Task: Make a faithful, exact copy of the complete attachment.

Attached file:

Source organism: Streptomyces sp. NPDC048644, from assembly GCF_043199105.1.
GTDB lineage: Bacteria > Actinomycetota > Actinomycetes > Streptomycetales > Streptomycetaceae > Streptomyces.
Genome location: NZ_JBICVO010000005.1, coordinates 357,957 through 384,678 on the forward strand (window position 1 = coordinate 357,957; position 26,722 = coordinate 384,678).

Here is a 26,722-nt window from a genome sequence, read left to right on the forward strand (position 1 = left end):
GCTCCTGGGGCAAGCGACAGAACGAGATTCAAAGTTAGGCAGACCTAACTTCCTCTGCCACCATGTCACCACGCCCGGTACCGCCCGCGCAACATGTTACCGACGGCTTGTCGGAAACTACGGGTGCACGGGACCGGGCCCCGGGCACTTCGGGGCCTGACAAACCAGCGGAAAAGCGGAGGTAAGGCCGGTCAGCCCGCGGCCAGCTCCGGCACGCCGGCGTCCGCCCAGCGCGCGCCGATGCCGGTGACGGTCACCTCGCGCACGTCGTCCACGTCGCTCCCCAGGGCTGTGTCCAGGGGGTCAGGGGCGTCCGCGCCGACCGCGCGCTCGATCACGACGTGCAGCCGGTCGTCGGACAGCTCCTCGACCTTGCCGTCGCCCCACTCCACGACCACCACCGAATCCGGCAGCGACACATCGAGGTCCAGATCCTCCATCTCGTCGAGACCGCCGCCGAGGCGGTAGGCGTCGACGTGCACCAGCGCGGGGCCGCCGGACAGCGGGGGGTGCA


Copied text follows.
Source organism: Streptomyces sp. NPDC048644, from assembly GCF_043199105.1.
GTDB lineage: Bacteria > Actinomycetota > Actinomycetes > Streptomycetales > Streptomycetaceae > Streptomyces.
Genome location: NZ_JBICVO010000005.1, coordinates 357,957 through 384,678 on the forward strand (window position 1 = coordinate 357,957; position 26,722 = coordinate 384,678).

Here is a 26,722-nt window from a genome sequence, read left to right on the forward strand (position 1 = left end):
GCTCCTGGGGCAAGCGACAGAACGAGATTCAAAGTTAGGCAGACCTAACTTCCTCTGCCACCATGTCACCACGCCCGGTACCGCCCGCGCAACATGTTACCGACGGCTTGTCGGAAACTACGGGTGCACGGGACCGGGCCCCGGGCACTTCGGGGCCTGACAAACCAGCGGAAAAGCGGAGGTAAGGCCGGTCAGCCCGCGGCCAGCTCCGGCACGCCGGCGTCCGCCCAGCGCGCGCCGATGCCGGTGACGGTCACCTCGCGCACGTCGTCCACGTCGCTCCCCAGGGCTGTGTCCAGGGGGTCAGGGGCGTCCGCGCCGACCGCGCGCTCGATCACGACGTGCAGCCGGTCGTCGGACAGCTCCTCGACCTTGCCGTCGCCCCACTCCACGACCACCACCGAATCCGGCAGCGACACATCGAGGTCCAGATCCTCCATCTCGTCGAGACCGCCGCCGAGGCGGTAGGCGTCGACGTGCACCAGCGCGGGGCCGCCGGACAGCGGGGGGTGCA